Chipmakers limit costs
Semiconductor firms in Taiwan, especially the hard hit dynamic random access memory (DRAM) manufacturers who have suffered huge losses from oversupply, were asking their employees to take a longer-than-usual break to save costs amid falling demand.
Nanya Technology Corp (南亞科技) and Inotera Memories Inc (華亞科技) were the first among the nation’s big four DRAM companies to ask their employees to take three days off per week in October. ProMOS Technologies Inc (茂德科技) followed suit last month.
Unlike its rivals, Powerchip Semiconductor Corp (PSC, 力晶半導體), the nation’s largest computer memory chipmaker, implemented a different cost saving measure by cutting the monthly salaries of section chiefs and above by 10 percent to 20 percent.
Intel, Hitachi cooperate
Intel Corp, the world’s biggest chipmaker, agreed to develop flash-memory disk drives with Hitachi Ltd for servers, workstations and storage computers.
The solid-state drives should go on sale by early 2010, the companies said on Monday in a joint statement. Unlike conventional drives, which rely on spinning magnetic disks to store information, flash memory has no moving parts.
Prices of the benchmark flash-memory chip have fallen about 70 percent this year amid an industry oversupply, figures from Dramexchange Technology Inc (集邦科技), operator of Asia’s largest spot market for chips, showed. Solid-state drives would represent another market for Intel memory chips.
Banks announce writedowns
Mega Financial Holding Co (兆豐金控), Taiwan’s third-largest financial services company by market value, and Hua Nan Financial Holdings Co (華南金控) said their bank units had written down the value of overseas investments amid economic turmoil.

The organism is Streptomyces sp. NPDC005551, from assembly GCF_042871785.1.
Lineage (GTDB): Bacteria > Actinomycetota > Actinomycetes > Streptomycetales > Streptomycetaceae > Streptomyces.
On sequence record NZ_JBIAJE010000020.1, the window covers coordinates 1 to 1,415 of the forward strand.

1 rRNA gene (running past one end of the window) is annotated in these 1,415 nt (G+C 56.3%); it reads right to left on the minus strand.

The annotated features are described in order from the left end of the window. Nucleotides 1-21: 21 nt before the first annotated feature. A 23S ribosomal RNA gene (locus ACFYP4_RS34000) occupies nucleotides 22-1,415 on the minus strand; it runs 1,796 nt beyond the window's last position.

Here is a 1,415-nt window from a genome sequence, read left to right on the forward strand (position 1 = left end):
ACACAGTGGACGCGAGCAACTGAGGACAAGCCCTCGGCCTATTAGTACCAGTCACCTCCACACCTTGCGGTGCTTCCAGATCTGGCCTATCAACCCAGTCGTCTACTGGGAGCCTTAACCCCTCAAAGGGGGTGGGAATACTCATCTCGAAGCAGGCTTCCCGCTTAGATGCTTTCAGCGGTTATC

Mega International Commercial Bank (兆豐國際商銀) booked losses of US$6.5 million and 9.56 million euros (US$12 million), Mega Financial said in a Taiwan stock exchange statement on Monday. The company gave no further details on what the investments were.
Hua Nan Commercial Bank (華南銀行) recorded a loss of NT$1.09 billion (US$33 million) on Iceland-linked investments, its parent said in a separate stock exchange filing.
CPC lowers natural gas price
The state-run oil refiner CPC Corp, Taiwan (CPC, 台灣中油) announced yesterday it would cut domestic natural gas prices by 2.99 percent on average, retroactive to Monday, marking the largest natural gas price drop announced by CPC since it was authorized to do so.
The news came as a surprise as the firm had initially said it would not lower natural gas prices until next month.
CPC said its natural gas department had an accumulated loss of NT$35 billion this year, as imported liquefied natural gas prices were higher than its domestic prices in the first 11 months
NT dollar drops
The New Taiwan dollar fell to its lowest point in more than a week on concern that the global economic slowdown would erode profit in the nation’s economy.
The NT dollar declined a second day against the US dollar, down 0.4 percent to close at NT$33.489 on the Taipei Forex Inc. The local currency earlier touched NT$33.516, the lowest level since Nov. 21.
“The Taiwan stock exchange is heavily skewed toward corporates with large export components,” said Dwyfor Evans, a currency strategist at State Street Global Markets in Hong Kong. “There will be concern about capital outflows if we continue to see local corporates coming under pressure. There’s got to be some sort of managed depreciation in the currency.”